- Associated Press - Wednesday, November 4, 2015

Recent editorials from West Virginia newspapers:


Nov. 3

The Exponent Telegram of Clarksburg on non-violent drug offenders being released from prison:

On Nov. 2, the first of 44 federal inmates were released from their prison sentences early because of sentencing guideline modification returned to Northern West Virginia, according to U.S. Attorney William J. Ihlenfeld.

It is important to note that while these individuals have been released from prison, many remain under federal supervision.

Ihlenfeld said that 68 percent of those returning to Northern West Virginia will be placed in halfway houses or home confinement.

So while they may be out from behind bars, they must conform to federal Bureau of Prisons regulations to remain so.

Their early release is part of the effort to shorten criminal sentences for some drug crimes in response to concerns over prison overcrowding, the costs of housing inmates and the fact that the United States has the highest incarceration rate in the world.

Make no mistake, all of those factors are legitimate concerns.

And handing out shorter sentences to non-violent drug offenders is one way to address those issues.

We support efforts to make drug rehabilitation available to those who are addicted, with the emphasis on treating the addiction instead of punishing those who are ill.

We believe there is support for this approach in handling drug cases on both the federal and state level.

We must begin to provide treatment instead of punishment if we hope to beat back the scourge of illegal drug use.

However, it is a narrow line to walk when those addicted turn to dealing or other criminal activity to support their habits.

With that in mind, we’re hopeful those in legal circles are able to differentiate between those who possess for personal use and those who are clearly marketing the product - and thus escalating the problem.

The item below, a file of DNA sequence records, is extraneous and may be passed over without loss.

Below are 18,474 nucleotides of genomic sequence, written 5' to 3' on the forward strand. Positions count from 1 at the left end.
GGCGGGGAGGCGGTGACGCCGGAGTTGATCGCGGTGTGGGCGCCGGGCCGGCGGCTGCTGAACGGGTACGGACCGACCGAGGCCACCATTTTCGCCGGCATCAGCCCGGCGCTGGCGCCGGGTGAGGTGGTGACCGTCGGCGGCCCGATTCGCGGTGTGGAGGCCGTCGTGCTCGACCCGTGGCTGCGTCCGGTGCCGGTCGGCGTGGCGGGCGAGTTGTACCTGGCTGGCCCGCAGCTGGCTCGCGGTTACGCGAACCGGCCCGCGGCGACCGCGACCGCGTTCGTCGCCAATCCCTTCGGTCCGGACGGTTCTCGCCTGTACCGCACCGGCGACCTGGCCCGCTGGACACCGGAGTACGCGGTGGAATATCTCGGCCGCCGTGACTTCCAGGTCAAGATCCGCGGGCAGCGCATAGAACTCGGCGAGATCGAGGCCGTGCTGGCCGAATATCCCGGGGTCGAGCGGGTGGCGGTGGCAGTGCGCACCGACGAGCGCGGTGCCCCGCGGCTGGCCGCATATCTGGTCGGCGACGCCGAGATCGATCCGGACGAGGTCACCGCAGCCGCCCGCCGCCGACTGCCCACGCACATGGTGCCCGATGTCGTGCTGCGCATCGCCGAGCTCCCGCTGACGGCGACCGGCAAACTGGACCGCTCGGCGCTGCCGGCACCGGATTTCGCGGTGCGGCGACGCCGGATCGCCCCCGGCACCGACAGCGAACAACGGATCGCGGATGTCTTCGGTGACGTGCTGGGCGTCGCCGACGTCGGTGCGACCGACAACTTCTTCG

And we see no need to shorten sentences for those involved in the actual trafficking of drugs, especially if they are carrying guns or other means to turn to violence as they conduct their “business.”

We’re also hopeful that any further reduction of prison sentences be limited to only those with nonviolent convictions.

Those who have inflicted harm upon others should serve out their sentences accordingly, sending a clear message that violence is not the answer to our problems.

We’re sure this change in sentencing guidelines has caused some angst among those in law enforcement and the general public.

We understand there are legitimate concerns when there is an appearance that some are able to get away with criminal behavior or face lesser punishment.

But the verdict on the modified sentencing guidelines won’t be known anytime soon. It will take time to study their effects and the overall effect on the drug trade in West Virginia.

We’re hopeful the new guidelines are a step toward providing more help to those addicted instead of just locking away the problem and hoping that it goes away.

That solution just hasn’t worked.




Nov. 4

The Intelligencer of Wheeling on the state’s rainy day fund:

West Virginians are lucky to have a “rainy day” fund to cushion the state budget during rough periods - such as now. It will be difficult enough to avoid depleting the account without opening the floodgates to local requests for money from it.